By Elise Viebeck - 06/12/13 05:03 PM EDT
Rep. Trent Franks (R-Ariz.) said Wednesday that the incidence of pregnancy caused by rape is "very low," prompting criticism from Democrats who said the GOP is waging a "war on women."
The Republican lawmaker was arguing against a Democratic amendment allowing rape and incest victims to procure abortions. As written, the bill only exempts women whose lives are in danger.
"You know, the incidence of rape resulting in pregnancy are very low," Franks said.
He added that the Democratic amendment should have included a requirement that rape and incest victims report the crimes against them.
The measure from Rep. John Conyers (D-Mich.) later failed, collecting 13 ayes.
The Democratic National Committee and the Democratic Congressional
Campaign Committee soon circulated Franks's comments in emails that
mocked the GOP's effort to court women voters.
Democrats on the Judiciary Committee also blasted Franks and alluded to past controversies over GOP statements on rape and pregnancy.
Former Rep. Todd Akin (R-Mo.) was widely panned during his failed 2012 Senate bid when he said that cases of "legitimate rape" rarely lead to pregnancy.
Former Senate candidate Richard Mourdock (R) also landed in hot water when he said that "even when life begins in that horrible situation of rape, that is something God intended" to happen.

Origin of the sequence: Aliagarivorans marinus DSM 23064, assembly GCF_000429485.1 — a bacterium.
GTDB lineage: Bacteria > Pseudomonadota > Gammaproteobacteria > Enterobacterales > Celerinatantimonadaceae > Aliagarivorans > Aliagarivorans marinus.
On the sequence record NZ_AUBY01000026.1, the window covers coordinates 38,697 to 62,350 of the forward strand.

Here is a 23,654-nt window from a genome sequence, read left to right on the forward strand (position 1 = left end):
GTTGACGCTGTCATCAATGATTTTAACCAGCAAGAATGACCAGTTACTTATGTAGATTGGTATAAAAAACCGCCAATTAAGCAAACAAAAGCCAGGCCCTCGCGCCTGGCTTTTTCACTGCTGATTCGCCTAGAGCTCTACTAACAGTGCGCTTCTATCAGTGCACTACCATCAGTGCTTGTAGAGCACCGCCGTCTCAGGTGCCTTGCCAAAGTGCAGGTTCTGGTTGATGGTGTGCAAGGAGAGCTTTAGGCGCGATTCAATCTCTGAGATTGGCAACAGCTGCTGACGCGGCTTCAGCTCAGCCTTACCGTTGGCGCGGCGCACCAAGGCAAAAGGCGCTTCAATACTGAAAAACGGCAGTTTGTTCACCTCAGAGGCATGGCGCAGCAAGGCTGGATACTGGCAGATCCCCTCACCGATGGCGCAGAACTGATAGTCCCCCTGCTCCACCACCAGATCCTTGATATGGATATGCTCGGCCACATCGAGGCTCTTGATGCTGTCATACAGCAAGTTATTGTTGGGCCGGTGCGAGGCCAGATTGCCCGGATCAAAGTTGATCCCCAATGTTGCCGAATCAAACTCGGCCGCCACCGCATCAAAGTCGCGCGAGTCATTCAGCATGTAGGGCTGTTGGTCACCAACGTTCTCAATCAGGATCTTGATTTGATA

Judiciary Committee member Zoe Lofgren drew a comparison Wednesday between Franks's comment and Akin's.
"I just find it astonishing to hear a phrase repeated that the incidence of pregnancy from rape is low,” Lofgren said.
“There’s no scientific basis for that," she added. "The idea that the Republican men on this committee think they can tell the women of America that they have to carry to term the product of a rape is outrageous."
When the mark-up resumed after a lunch break, Franks denied he had said that rape rarely results in pregnancy and blasted Democrats for "trying to inject that issue."
Franks said he meant that late-term abortions performed on victims of rape are infrequent.
"I would hope that my comments would be heard in the spirit that they were offered," he said.The GOP-led panel later rejected an amendment to exempt women whose health is in danger from the abortion ban. The measure from Rep. Jerrold Nadler (D-N.Y.) would have also widened the bill's life-in-danger exception.
Nadler characterized Franks's legislation as "another battle in the Republican war on women."